On April 26, professional and amateur filmmakers alike joined in the "One Day in Denver" project, part of "One Day on Earth: Your Day. Your City. Your Future." During this participatory media event, they documented the answers to ten questions on the future of Denver; meanwhile, filmmakers in eleven other U.S. cities did the same.
"Your Day. Your City. Your Future" was designed as a 24-hour filming platform that would inspire urbanites to tell stories about the issues that might define their city over the next twenty years, while also taking a closer look at how people can live better in tight communities.
And for those who went out on April 26 to document these stories, now is the time to put it all together, since One Day on Earth's editing team wants to know what it will have to work with. It doesn't matter whether local contributors compiled ten seconds or ten hours of film, their videos will be added to an interactive, geo-tagged archive map that will become public on Sunday, May 11 as a "first-look trailer."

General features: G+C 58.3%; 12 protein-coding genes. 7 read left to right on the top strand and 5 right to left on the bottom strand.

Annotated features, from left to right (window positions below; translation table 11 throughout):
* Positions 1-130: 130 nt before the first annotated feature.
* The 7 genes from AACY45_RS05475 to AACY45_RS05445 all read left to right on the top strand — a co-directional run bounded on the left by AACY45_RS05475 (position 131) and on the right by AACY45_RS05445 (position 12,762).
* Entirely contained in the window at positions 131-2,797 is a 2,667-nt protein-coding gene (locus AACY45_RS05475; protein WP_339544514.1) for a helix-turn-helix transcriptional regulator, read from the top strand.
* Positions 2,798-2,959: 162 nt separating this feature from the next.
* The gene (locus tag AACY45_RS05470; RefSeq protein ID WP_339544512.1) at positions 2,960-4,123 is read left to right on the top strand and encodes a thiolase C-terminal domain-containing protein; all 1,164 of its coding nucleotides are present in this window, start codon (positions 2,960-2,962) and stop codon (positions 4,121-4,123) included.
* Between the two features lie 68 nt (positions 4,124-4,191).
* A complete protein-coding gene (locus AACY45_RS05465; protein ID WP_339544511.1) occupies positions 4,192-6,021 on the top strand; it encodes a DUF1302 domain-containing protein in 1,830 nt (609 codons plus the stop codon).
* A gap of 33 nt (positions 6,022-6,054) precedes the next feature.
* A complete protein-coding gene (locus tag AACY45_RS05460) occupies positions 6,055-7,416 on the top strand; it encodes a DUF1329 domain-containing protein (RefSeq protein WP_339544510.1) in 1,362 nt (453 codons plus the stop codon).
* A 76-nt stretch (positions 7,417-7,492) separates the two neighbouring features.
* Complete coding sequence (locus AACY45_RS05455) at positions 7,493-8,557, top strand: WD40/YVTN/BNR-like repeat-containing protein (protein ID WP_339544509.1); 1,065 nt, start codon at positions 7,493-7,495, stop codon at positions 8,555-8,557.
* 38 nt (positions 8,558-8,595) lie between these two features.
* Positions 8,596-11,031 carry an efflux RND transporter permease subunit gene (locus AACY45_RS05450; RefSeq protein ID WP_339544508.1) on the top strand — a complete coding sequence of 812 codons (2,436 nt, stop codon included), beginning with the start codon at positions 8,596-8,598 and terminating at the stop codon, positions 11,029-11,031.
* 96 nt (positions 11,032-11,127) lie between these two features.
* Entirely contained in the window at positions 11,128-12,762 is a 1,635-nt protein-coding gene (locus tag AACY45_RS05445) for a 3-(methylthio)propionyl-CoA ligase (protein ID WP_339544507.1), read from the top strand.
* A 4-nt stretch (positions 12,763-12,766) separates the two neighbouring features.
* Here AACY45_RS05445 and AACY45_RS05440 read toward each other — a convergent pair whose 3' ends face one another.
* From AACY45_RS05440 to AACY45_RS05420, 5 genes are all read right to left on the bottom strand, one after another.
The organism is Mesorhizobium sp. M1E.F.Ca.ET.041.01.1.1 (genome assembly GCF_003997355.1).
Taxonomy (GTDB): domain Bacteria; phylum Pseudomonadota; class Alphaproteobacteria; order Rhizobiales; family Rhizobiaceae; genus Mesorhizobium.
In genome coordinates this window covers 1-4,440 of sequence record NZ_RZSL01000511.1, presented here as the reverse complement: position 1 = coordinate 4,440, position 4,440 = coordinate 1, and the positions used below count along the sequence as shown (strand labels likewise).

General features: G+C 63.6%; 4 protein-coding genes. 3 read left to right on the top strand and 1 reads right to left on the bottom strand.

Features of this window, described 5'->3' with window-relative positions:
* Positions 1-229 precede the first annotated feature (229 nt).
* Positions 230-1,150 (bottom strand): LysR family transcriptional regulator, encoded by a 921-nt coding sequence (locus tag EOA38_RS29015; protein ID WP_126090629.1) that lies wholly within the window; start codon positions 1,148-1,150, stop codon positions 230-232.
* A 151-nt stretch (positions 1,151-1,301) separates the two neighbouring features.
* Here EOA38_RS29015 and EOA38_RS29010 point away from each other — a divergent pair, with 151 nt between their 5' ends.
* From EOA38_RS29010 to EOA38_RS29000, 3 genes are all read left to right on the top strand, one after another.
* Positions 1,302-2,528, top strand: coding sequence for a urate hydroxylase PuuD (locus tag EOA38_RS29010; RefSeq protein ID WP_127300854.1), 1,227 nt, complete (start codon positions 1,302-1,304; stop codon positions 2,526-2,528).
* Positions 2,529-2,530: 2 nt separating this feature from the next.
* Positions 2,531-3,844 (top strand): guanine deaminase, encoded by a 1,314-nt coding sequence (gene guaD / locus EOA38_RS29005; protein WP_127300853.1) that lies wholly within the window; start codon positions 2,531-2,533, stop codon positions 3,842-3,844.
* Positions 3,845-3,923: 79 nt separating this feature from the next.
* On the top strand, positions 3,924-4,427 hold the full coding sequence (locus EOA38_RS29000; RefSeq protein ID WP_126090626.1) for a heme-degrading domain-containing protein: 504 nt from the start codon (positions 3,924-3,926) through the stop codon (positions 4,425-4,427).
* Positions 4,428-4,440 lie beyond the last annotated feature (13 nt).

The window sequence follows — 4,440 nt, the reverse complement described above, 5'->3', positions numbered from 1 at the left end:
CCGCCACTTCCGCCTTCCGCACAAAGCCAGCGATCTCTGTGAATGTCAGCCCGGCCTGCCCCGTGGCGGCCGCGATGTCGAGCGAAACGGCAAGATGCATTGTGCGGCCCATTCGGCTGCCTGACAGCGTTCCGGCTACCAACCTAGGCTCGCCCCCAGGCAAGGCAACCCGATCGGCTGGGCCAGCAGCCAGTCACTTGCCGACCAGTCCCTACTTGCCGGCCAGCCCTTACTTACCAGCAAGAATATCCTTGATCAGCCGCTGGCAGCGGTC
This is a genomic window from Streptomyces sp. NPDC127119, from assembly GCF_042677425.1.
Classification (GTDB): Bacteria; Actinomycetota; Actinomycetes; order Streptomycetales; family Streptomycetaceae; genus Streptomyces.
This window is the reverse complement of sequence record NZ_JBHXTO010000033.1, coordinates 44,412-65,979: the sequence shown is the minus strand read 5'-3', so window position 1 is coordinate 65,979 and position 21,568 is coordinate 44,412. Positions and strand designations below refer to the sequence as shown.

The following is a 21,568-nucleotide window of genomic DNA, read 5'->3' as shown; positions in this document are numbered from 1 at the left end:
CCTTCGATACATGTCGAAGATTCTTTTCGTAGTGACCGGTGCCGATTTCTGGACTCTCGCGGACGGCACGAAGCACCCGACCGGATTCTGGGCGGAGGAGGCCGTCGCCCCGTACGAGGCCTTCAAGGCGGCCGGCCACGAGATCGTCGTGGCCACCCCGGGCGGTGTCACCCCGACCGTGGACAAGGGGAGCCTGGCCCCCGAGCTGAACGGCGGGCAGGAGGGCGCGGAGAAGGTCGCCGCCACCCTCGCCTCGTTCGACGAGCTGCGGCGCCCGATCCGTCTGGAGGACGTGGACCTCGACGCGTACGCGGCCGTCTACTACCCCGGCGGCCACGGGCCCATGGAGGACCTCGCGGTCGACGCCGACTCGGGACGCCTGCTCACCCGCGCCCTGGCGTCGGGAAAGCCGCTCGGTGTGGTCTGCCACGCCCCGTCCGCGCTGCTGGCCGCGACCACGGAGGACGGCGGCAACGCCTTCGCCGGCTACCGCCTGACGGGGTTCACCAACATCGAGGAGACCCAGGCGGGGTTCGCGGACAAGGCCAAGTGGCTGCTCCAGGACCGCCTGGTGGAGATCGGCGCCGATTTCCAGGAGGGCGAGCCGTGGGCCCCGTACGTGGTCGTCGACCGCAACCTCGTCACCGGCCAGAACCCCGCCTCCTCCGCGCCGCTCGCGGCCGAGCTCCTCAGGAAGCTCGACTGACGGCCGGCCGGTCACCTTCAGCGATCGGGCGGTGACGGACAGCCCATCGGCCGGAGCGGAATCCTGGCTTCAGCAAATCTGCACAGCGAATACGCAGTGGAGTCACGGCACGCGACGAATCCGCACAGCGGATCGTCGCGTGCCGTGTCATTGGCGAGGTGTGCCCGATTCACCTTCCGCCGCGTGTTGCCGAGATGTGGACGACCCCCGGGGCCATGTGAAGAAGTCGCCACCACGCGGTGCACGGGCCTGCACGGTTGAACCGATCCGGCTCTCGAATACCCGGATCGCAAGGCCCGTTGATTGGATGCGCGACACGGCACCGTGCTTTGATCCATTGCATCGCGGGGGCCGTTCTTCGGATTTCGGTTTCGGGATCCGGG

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Those who need more time can still submit videos until May 26 -- but in the meantime, project producers will be working with public broadcasters on a TV series investigating the future of the American cities that were part of the project.
One Day on Earth started in 2008, with the idea of creating a worldwide event during which thousands of participants would simultaneously film over a 24-hour period. Since that first global event on October 10, 2010, the grassroots community of international filmmakers has grown to include everyone from amateurs on cellphones to professional cinematographers.
To upload video submissions, go to onedayindenver.org